Channel 4 turns on initiative to open up creative careers to young people
Channel 4 is looking to open up the world of television to young people in a new initiative aimed at encouraging them to pursue a career in the creative industry.
4Schools will reach out directly to schools in a bid to encourage inspire students, particularly those from disadvantaged socio-economic backgrounds, by showcasing the broad range of roles in the broadcast, film and digital sectors.
The initiative will initially focus on schools in West Yorkshire, where the broadcaster has a base in Leeds, the West Midlands and the North East, targeting 11-14 year olds.
Channel 4’s managing director, nations and regions, Sinead Rocks said: “We believe that for many young people, if you can’t see it – you can’t be it. That’s why we think there is real value in providing an accessible insight into the creative industries alongside practical advice as to how to get your foot in the door.
“The UK is a world leader in television and film production and it’s incumbent upon us reach out to people from different backgrounds, help young people realise their aspirations and bring through the next generation of talent into our industry, regardless of where they live.”
Matt Burton, the headteacher who became a household name after appearing on Channel 4’s hit series Educating Yorkshire, added: “The next generation of professionals are in our primary and secondary schools right now, and it’s incredibly important that every child is given the opportunity to find out about a breadth of careers – including those in the creative sector.”
“Understanding and interacting with people working in exciting and diverse careers can have a life-shaping effect, and complements the brilliant careers guidance that already goes on in schools across the country.”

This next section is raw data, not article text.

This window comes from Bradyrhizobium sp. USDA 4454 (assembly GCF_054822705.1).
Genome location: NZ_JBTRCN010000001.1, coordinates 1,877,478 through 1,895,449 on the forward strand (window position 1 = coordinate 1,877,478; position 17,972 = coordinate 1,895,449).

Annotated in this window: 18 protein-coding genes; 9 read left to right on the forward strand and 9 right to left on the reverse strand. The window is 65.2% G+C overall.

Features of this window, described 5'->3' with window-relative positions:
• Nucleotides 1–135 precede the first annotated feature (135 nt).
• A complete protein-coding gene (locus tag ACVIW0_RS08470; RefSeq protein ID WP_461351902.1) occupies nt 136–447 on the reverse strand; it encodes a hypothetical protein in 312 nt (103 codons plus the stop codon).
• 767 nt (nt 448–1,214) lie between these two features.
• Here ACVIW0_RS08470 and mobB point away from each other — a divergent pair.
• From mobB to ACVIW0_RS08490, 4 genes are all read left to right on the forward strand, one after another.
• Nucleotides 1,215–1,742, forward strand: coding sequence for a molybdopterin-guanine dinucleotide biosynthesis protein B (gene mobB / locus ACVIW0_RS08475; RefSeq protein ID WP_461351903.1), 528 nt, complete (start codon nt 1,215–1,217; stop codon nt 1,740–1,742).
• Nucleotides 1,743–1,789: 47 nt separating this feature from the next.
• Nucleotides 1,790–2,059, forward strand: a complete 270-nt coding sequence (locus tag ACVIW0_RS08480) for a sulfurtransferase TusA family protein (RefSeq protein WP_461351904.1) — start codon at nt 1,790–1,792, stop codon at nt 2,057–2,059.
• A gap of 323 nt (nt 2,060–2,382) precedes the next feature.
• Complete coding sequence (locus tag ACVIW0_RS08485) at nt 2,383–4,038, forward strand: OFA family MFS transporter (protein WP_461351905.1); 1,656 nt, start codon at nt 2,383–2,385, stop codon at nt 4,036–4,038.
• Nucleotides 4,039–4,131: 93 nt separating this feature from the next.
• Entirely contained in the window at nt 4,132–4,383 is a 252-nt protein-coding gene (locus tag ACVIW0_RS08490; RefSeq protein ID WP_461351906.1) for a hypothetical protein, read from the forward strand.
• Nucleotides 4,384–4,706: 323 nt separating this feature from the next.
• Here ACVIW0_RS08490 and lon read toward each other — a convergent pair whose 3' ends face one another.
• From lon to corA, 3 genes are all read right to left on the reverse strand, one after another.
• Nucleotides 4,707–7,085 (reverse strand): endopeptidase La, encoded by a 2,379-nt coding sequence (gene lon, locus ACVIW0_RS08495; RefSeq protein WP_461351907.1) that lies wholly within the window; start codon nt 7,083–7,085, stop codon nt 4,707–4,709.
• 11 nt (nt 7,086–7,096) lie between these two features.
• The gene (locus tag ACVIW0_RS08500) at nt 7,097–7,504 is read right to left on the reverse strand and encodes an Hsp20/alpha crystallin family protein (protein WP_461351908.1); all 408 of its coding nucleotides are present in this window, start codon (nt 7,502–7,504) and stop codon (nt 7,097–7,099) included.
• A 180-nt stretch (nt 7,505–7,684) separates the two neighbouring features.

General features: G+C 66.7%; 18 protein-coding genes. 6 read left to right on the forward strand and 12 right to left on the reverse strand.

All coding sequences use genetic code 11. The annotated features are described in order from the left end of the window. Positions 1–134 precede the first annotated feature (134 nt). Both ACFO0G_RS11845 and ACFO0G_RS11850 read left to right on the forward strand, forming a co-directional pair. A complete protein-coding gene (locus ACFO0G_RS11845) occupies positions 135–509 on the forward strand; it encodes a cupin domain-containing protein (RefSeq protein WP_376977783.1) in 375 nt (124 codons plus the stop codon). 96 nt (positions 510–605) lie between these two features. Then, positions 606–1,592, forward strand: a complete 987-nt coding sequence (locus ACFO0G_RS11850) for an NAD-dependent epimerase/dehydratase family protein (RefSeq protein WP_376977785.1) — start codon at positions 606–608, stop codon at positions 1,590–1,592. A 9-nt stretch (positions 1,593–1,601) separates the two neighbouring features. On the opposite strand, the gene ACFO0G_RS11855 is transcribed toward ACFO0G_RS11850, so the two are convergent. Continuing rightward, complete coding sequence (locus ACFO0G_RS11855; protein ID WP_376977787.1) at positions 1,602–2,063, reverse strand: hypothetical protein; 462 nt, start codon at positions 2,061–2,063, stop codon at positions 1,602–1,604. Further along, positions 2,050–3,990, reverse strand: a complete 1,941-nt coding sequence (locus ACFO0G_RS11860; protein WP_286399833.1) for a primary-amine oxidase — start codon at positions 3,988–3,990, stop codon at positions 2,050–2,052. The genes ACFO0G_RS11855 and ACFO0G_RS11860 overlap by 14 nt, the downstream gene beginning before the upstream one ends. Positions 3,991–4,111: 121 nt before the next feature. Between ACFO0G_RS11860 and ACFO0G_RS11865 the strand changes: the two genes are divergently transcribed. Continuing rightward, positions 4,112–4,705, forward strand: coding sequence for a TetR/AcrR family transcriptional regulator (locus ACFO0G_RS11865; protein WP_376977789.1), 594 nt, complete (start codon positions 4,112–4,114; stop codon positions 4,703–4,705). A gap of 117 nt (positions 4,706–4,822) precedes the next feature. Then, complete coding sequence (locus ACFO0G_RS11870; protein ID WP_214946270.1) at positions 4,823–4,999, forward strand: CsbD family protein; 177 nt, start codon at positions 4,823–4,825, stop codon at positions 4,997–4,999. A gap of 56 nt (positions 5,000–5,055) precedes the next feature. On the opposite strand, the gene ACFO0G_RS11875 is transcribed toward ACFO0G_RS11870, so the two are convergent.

The campaign will provide a range of assets to schools to give young people insight into career options across media industries. The activities will bring to life the various types of roles within Channel 4 and the kinds of jobs available at its creative partners such as the 300 independent production companies the public service broadcaster works with each year.
The drive to launch a long-term strategy to reach out to young people from different backgrounds comes after a review published by Ofcom highlighted the backgrounds of people working in the television industry.
The Ofcom publication showed that 59% of employees working in television in 2020/21 had parents working in professional occupations, when the employee was aged 14. This was nearly double the national average of 33%, indicating the challenge and opportunity for the sector to appeal to those from more diverse socio-economic backgrounds.